It's been well-documented that Marc Marquez is the first World Championship motorcycle roadracer to win the premier-class title in his rookie season since American Kenny Roberts did it in 1978. It's obviously a remarkable feat that has only happened twice.
Or is it only twice?
The implication is that Marquez and Roberts are, in fact, the only two World Championship motorcycle roadracers to win the premier-class title in their rookie seasons. That's not 100% accurate, however, because another American actually did virtually the same thing just one year prior to the King.
If you ascribe to the theory that MotoGP is the most badass, be-all-end-all motorcycle roadracing championship on God's green earth, then you have to agree that the FIM Formula 750 World Championship was equivalent to MotoGP back in the 1970s. It was an FIM certified world championship series using bikes that in some cases were faster than their 500cc GP counterparts.
Formula 750 existed as a racing series until 1979. It began in 1971 as a collaboration between the American Motorcyclist Association and the Auto Cycle Union. In 1973, it became a British-based series, which was won by Barry Sheene on a Suzuki. In 1975, it was upgraded to European Championship status and, in 1977, it finally became a World Championship.
The first stop on the 1977 Formula 750 World Championship calendar was Daytona Beach, Florida. The 36th annual Daytona 200 was actually a World Championship race for the first time in 1977.
Steve Baker, a quiet, unassuming rider from Bellingham, Washington, who had done a lot of his racing in Canada, came to Daytona in 1977 and promptly set the pole for the Daytona 200 on a Yamaha TZ750. He won the rain-shortened 200 and caught of the eye of Yamaha brass enough that they enlisted him to compete in the entire 1977 Formula 750 Championship and the 500cc Grand Prix World Championship, to boot.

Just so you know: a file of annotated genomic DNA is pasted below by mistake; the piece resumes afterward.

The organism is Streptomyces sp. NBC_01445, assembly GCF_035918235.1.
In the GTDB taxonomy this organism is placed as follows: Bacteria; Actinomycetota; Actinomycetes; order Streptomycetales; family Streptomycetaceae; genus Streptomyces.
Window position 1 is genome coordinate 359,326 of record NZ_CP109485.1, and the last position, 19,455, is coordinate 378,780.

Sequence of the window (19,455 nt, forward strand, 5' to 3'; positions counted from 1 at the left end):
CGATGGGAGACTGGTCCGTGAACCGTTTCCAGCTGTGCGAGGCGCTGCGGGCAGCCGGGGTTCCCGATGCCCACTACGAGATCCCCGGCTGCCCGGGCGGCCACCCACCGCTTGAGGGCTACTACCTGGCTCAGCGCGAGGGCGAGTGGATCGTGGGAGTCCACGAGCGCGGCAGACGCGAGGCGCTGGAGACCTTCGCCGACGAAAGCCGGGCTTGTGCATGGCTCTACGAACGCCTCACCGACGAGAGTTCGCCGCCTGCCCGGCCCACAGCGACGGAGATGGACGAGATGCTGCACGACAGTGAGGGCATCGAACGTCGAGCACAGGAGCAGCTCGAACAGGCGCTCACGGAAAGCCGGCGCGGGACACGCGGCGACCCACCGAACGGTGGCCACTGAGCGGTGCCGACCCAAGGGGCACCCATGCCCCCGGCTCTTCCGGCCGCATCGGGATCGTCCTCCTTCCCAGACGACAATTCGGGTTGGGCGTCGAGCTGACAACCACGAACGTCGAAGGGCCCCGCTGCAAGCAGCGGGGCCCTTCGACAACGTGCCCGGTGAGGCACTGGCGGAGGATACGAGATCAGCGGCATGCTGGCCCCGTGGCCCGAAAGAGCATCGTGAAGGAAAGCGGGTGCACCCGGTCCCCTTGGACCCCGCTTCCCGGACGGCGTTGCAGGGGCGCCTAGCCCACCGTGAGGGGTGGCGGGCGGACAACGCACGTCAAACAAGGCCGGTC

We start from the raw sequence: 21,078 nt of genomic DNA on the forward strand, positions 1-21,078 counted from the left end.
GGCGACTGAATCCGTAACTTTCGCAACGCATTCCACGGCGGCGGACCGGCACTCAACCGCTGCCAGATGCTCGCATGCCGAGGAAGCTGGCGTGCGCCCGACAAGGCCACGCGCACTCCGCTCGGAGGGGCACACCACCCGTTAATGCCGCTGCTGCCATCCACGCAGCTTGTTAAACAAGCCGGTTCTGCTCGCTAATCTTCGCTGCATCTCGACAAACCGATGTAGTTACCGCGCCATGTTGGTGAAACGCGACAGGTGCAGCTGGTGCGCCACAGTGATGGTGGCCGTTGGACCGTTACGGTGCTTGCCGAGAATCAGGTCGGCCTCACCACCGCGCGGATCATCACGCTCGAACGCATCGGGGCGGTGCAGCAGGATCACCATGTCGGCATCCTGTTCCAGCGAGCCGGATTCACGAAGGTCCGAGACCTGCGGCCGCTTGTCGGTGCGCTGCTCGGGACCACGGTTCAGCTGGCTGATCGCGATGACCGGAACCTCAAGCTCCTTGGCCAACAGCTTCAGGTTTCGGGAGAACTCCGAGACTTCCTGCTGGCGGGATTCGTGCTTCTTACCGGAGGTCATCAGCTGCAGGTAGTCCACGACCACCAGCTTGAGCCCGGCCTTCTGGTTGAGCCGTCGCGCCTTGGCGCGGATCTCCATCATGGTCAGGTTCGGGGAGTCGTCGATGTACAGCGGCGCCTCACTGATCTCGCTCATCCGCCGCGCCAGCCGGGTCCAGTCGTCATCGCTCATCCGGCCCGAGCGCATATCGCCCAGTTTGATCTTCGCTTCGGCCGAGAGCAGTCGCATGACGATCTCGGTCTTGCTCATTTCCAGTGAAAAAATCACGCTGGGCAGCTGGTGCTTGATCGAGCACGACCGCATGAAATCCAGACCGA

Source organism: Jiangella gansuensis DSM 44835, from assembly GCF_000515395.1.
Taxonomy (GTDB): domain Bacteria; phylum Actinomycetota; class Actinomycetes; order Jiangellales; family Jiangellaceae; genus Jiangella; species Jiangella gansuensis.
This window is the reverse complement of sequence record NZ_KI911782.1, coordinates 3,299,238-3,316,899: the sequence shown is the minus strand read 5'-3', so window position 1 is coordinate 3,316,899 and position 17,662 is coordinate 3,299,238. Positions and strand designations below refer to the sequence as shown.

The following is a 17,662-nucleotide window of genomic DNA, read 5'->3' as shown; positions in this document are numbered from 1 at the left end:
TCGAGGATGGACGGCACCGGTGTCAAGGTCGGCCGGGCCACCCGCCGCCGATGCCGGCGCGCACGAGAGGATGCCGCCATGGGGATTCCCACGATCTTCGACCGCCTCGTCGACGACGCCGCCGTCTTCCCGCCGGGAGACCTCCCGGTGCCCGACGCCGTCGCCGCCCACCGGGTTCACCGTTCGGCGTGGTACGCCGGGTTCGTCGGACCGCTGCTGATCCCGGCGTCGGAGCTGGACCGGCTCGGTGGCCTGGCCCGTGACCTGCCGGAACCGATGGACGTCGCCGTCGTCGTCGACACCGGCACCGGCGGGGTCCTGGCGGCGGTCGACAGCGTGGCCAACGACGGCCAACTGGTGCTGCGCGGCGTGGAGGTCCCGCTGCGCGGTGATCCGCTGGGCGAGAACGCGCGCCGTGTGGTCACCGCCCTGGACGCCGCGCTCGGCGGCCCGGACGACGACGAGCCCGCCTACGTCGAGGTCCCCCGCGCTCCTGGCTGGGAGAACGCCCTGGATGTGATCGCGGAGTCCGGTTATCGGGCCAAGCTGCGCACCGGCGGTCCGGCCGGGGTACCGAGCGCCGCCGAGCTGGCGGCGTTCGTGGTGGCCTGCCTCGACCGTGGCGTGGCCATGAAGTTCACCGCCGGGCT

As a rookie riding for the factory Yamaha team in both series, Baker won the Formula 750 World Championship, and he also finished runner-up to Barry Sheene in the 500cc World Championship.
So, one season before Roberts, Steve Baker won a roadrace world championship as a rookie.
Inexplicably, he was released by the factory Yamaha team after the 1977 season, and he competed in the 1978 500cc Grand Prix World Championship on a privately supported Suzuki RG500. Unfortunately, during that 1978 season, Baker suffered a devastating accident at Mosport in Canada that left him with a broken arm and a shattered left leg. He still finished in 7th place in the final points standings, while of course, rookie Kenny Roberts won the first of his three consecutive 500cc World Championships that year.
After the 1978 season, Steve Baker decided to retire from competitive racing, just one year removed from his remarkable Formula 750 World Championship and 500cc World Championship runner-up finish.
So, the next time you think about MM93's amazing rookie feat and quickly recall that King Kenny Roberts did the same thing in 1978, remember that Steve Baker was a rookie World Champion, as well, and one year prior to The King.